- The Washington Times - Monday, November 10, 2014


Few young conservatives even remember Phil Crane, who passed away over the weekend, but he was one of the most significant conservative leaders and politicians of his generation. He was an intellectual, an educator, an inspiring speaker, served 18 terms in Congress, ran for president and helped recruit thousands of young conservatives to the fledgling conservative movement beginning to take off in the 1960s.

A Midwesterner, Crane graduated from Hillsdale College when it was far less well known than it is today. He studied at the University of Vienna in Austria and Indiana University, where he joined the faculty after receiving his doctorate in 1961. He later taught at Bradley University and worked as director of research for Sen. Barry Goldwater’s 1964 campaign.

Before and after the Goldwater campaign, Crane lectured at campus and local gatherings around the country, leading seminars and encouraging young conservatives. Young Americans for Freedom and the Intercollegiate Studies Institute hosted him on literally hundreds of campuses as he was considered one of the brightest and most articulate conservative spokesmen of the era.

In 1969, newly elected President Nixon appointed Donald H. Rumsfeld, then an Illinois congressman, to head and clean up the Office of Economic Opportunity. Crane and a half-dozen others jumped into the primary to fill Mr. Rumsfeld’s seat, and young conservatives from all over the country flocked to Evanston to knock on doors for one of their own at a time when few movement conservatives were being elected anywhere. Crane wasn’t given much chance by the experts, but he won the primary, the general election, and kept winning in a congressional career that would span five decades.

At the time, most conservatives believed that he would one day be president. He founded the House Study Committee in 1971, headed Ronald Reagan’s 1976 Illinois campaign and was elected chairman of the American Conservative Union in 1978. He led the fight against President Carter’s Panama Canal Treaty and the Salt II treaty and, fearing that a seemingly reluctant Reagan might either not run or not wage a sufficiently aggressive campaign to win the presidency in 1980, announced in late 1978 that he would run himself. It’s almost impossible to believe looking back, but in 1979 and early 1980, many conservatives and political analysts didn’t believe Reagan would run or do very well if he did.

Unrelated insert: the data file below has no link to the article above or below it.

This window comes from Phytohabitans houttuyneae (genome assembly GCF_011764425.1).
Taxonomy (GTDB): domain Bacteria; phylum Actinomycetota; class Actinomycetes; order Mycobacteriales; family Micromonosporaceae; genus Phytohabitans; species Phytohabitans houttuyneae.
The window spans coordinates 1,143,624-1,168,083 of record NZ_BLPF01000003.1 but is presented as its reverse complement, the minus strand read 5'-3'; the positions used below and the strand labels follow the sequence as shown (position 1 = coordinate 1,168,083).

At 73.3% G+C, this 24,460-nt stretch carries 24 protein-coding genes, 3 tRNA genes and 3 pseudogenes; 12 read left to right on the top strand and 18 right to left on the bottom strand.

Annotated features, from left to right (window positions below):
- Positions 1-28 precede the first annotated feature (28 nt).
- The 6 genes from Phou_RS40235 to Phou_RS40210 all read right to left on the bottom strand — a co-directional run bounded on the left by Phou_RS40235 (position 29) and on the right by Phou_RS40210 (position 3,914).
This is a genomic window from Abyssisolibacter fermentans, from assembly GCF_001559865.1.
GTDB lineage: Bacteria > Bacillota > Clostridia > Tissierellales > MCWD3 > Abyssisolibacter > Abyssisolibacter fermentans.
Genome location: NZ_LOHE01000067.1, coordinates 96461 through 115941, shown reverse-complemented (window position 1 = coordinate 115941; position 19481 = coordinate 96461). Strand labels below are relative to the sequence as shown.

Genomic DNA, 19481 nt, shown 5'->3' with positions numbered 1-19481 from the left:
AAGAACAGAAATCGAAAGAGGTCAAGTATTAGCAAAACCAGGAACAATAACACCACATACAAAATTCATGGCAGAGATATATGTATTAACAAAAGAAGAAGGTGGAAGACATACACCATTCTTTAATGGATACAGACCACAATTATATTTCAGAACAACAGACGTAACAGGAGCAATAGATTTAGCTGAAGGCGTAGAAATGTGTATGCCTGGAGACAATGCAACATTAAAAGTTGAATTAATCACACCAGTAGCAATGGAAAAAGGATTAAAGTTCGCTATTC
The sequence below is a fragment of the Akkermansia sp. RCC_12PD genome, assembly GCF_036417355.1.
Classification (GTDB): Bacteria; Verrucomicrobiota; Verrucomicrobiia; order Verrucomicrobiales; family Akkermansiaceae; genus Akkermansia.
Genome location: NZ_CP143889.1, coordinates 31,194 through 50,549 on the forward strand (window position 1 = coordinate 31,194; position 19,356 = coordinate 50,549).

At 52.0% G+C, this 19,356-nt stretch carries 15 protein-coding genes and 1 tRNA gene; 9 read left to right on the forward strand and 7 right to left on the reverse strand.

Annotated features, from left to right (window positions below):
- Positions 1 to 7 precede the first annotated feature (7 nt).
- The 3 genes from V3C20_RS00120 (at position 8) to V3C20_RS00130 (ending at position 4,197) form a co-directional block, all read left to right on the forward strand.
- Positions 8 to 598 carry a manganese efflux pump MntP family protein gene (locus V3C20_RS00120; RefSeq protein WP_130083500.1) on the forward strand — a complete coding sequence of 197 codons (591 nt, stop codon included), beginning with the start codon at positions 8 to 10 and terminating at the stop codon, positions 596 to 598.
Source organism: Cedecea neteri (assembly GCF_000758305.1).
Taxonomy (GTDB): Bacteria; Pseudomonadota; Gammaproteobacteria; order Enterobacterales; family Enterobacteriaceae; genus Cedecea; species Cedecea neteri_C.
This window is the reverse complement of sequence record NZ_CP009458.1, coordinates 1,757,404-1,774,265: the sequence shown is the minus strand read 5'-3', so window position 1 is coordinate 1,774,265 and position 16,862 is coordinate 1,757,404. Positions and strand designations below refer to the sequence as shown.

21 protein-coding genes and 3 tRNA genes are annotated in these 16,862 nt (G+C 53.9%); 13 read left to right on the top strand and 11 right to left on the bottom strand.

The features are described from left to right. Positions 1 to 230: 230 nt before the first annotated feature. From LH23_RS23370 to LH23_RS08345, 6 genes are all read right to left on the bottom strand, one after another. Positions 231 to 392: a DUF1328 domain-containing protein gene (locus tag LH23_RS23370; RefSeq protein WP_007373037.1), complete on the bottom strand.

Crane said in announcing that if Reagan actually ran, he would drop out, but by the time Reagan announced, Crane had been bitten by the presidential bug and stayed in the race, a decision from which he never recovered. Reagan’s success forced him out, of course, as a new generation of conservatives emerging in the ‘80s and ‘90s relegated Crane to the sidelines. Like the young warrior he had once been, even in old age, he didn’t know when to quit and eventually lost his seat.

Alcohol was more accepted during his early congressional years. He struggled with alcoholism, but he had managed to beat it after the Republicans took the majority in 1994 and his closest friends, including Rep. Henry Hyde, urged him to get help. He did, gave up his beloved Heinekens and never backslid. A former historian, he had kept meticulous notes during his congressional days, so moving out of his office was a Herculean task, and he complained about the number of boxes that had to go home or to a new office. Within weeks, though, he was a historian once again and anxious to begin his memoirs. He retired to rural Virginia to write, but his wife Arlene’s health deteriorated, and he suffered a stroke that left him unable to write, though his speech and thought processes seemed unaffected.

A few years ago, my wife and I joined another friend in bringing Phil and his wife a turkey on Thanksgiving. By that time, neither he nor his wife got out much, so we went to them. It was an enjoyable way to spend the holiday with a man I had admired during my student days, worked and traveled with over the years and who served as chairman of the American Conservative Union for much of the time I served on the organization’s board. I’ll always be glad that we took the Cranes that turkey, and I’ll always be proud of the fact that we were friends to the end.

Phil Crane should be remembered in any history of American conservatism, for without him and the hard volunteer work he put in over so many years, many conservatives more familiar to today’s generation might never have become a part of the movement at all.

David A. Keene is opinion editor of The Washington Times.

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